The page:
Since 1979, the Westside Business Association (WBA) has shone as a beacon for Corpus Christi’s Westside businesses and residents. The organization continues to provide community resources through educational and business resources, while its philanthropic initiatives focus on creating a ripple effect for low-income and Hispanic families in need.
The WBA is run by a passionate volunteer board of directors, and continues to thrive on guiding principles instilled over 40 years ago.
Ideas for an association percolated in the late 1970s, as a group of local business owners sought more support for their community. They began to meet on Agnes Street, which was key, as it turned into Highway 44, which at the time had been shut down. The highway led to Laredo, covering main routes throughout the Gulf Coast. As these were not easy times on the Westside, opportunity for economic development would soon help drive many changes.
“People who were from across the tracks were treated differently,” said Noe Mendez, a founding member of the WBA. Returning from military service in Europe, he was told he wasn’t able to work in transit in Corpus Christi because he was Hispanic. This sparked a movement for Mendez and others to find resources for those encountering similar roadblocks.
An inspired group of 25 Corpus Christi business owners would travel to the state Capitol in Austin to be considered for a grant to fund economic development through the Texas Department of Transportation. The effort resulted in an award of about $8 million to boost economic development, and the Port Avenue Business Association was formed. It would later be renamed the WBA.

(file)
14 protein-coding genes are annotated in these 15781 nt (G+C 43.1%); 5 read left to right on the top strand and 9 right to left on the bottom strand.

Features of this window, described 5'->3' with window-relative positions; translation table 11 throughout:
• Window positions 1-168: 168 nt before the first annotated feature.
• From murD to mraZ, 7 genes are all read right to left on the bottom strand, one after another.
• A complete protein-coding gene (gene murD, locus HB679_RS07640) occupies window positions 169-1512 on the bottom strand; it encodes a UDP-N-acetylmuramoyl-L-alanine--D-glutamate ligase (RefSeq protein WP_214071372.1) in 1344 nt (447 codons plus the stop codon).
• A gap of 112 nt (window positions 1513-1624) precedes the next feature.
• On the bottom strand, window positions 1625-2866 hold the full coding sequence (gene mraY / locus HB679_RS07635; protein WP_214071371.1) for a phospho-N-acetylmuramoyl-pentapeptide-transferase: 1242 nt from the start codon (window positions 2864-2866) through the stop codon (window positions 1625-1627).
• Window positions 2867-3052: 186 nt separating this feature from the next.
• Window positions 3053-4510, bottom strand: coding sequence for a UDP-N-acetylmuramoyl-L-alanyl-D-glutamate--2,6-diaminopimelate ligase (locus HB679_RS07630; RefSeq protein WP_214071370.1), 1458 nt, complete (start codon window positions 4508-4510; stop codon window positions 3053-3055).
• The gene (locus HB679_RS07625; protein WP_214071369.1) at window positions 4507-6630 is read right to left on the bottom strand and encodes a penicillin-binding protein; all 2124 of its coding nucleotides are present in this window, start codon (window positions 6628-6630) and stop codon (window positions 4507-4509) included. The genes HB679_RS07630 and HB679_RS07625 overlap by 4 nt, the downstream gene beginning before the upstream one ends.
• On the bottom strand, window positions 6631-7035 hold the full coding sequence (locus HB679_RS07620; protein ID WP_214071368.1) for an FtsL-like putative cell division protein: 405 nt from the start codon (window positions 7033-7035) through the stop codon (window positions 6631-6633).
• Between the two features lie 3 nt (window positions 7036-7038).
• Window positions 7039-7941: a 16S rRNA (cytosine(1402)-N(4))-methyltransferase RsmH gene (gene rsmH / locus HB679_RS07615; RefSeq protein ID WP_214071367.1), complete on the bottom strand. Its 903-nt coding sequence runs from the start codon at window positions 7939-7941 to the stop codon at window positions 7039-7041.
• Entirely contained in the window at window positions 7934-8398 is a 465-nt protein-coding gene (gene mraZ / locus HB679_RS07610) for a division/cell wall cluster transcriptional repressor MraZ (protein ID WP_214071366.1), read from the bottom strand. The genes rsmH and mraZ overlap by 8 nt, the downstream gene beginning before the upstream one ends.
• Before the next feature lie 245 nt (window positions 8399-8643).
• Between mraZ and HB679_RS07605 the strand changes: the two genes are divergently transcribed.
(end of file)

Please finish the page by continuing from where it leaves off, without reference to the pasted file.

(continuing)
“We feel by partnering with businesses and nonprofit organizations for the common good, together, we can truly make a change in the Westside and in the community.”
The WBA focuses its efforts on providing informational presentations, monthly breakfasts and lunch-and-learns to new and existing business members.
“We feel by partnering with businesses and nonprofit organizations for the common good, together, we can truly make a change in the Westside and in the community,” said Liz Cantu, WBA president.
Enhancing aesthetics in and around the city also has become a part of WBA’s mission.
“We do that through helping promote Westside businesses, helping them revitalize their existing structure and helping with landscaping, painting and just increasing their curbside appeal,” Cantu said.
In addition, the WBA provides clothing and sports equipment for children during the holidays.
“We feel that if children are happy and feeling good about the way they look and feel, they tend to do better in school,” said Carmen Arias, an active member of the WBA.